Apicomplexan tick-borne pathogens that cause disease in companion animals include species of Babesia Starcovici, 1893, Cytauxzoon Neitz & Thomas, 1948, Hepatozoon Miller, 1908 and Theileria Bettencourt, Franca & Borges, 1907. The only apicomplexan tick-borne disease of companion animals that is known to occur in Australia is babesiosis, caused by Babesia canis vogeli Reichenow, 1937 and Babesia gibsoni Patton, 1910. However, no molecular investigations have widely investigated members of Apicomplexa Levine, 1980 in Australian ticks that parasitise dogs, cats or horses, until this present investigation.
Ticks (n = 711) removed from dogs (n = 498), cats (n = 139) and horses (n = 74) throughout Australia were screened for piroplasms and Hepatozoon spp. using conventional PCR and Sanger sequencing. The tick-borne pathogen B. vogeli was identified in two Rhipicephalus sanguineus Latreille ticks from dogs residing in the Northern Territory and Queensland (QLD). Theileria orientalis Yakimov & Sudachenkov, 1931 genotype Ikeda was detected in three Haemaphysalis longicornis Neumann ticks from dogs in New South Wales. Unexpectedly, the exotic tick-borne pathogen Hepatozoon canis James, 1905 was identified in an Ixodes holocyclus Neumann tick from a dog in QLD. Eight novel piroplasm and Hepatozoon species were identified and described in native ticks and named as follows: Babesia lohae n. sp., Babesia mackerrasorum n. sp., Hepatozoon banethi n. sp., Hepatozoon ewingi n. sp., Theileria apogeana n. sp., Theileria palmeri n. sp., Theileria paparinii n. sp. and Theileria worthingtonorum n. sp. Additionally, a novel cf. Sarcocystidae sp. sequence was obtained from Ixodes tasmani Neumann but could not be confidently identified at the genus level.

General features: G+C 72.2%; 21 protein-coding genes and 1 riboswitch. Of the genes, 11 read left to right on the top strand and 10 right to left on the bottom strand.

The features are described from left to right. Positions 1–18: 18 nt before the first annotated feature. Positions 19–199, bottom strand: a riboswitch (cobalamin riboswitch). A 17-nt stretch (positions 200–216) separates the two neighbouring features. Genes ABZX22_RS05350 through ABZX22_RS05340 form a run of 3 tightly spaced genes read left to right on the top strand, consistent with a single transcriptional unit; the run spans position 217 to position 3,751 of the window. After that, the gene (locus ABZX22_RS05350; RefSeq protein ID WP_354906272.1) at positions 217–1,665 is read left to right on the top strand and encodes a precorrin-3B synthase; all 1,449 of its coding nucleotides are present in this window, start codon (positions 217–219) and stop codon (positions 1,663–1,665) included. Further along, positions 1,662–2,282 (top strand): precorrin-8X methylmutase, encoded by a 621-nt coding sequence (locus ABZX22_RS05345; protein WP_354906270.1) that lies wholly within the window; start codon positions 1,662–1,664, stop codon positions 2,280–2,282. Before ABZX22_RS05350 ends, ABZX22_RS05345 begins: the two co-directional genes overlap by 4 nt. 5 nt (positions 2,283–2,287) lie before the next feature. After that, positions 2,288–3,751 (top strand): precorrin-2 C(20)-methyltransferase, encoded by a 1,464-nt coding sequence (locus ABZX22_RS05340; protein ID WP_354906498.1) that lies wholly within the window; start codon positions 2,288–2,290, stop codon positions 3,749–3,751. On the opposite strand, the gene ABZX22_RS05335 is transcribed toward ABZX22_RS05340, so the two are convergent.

Novel species of parasites in ticks represent an unknown threat to the health of companion animals that are bitten by these native tick species. The vector potential of Australian ticks for the newly discovered apicomplexans needs to be assessed, and further clinical and molecular investigations of these parasites, particularly in blood samples from dogs, cats and horses, is required to determine their potential for pathogenicity. The study is from the Vector and Waterborne Pathogens Research Group, School of Veterinary and Life Sciences; and the Western Australian State Agricultural Biotechnology Centre, Murdoch University, Perth, Western Australia, Australia; and the Faculty of Veterinary and Agricultural Sciences, The University of Melbourne, Melbourne, Victoria, Australia.
Greay TL , Zahedi A, Krige AS, et al. Parasit Vectors 2018;11(1):197. doi: 10.1186/s13071-018-2775-y.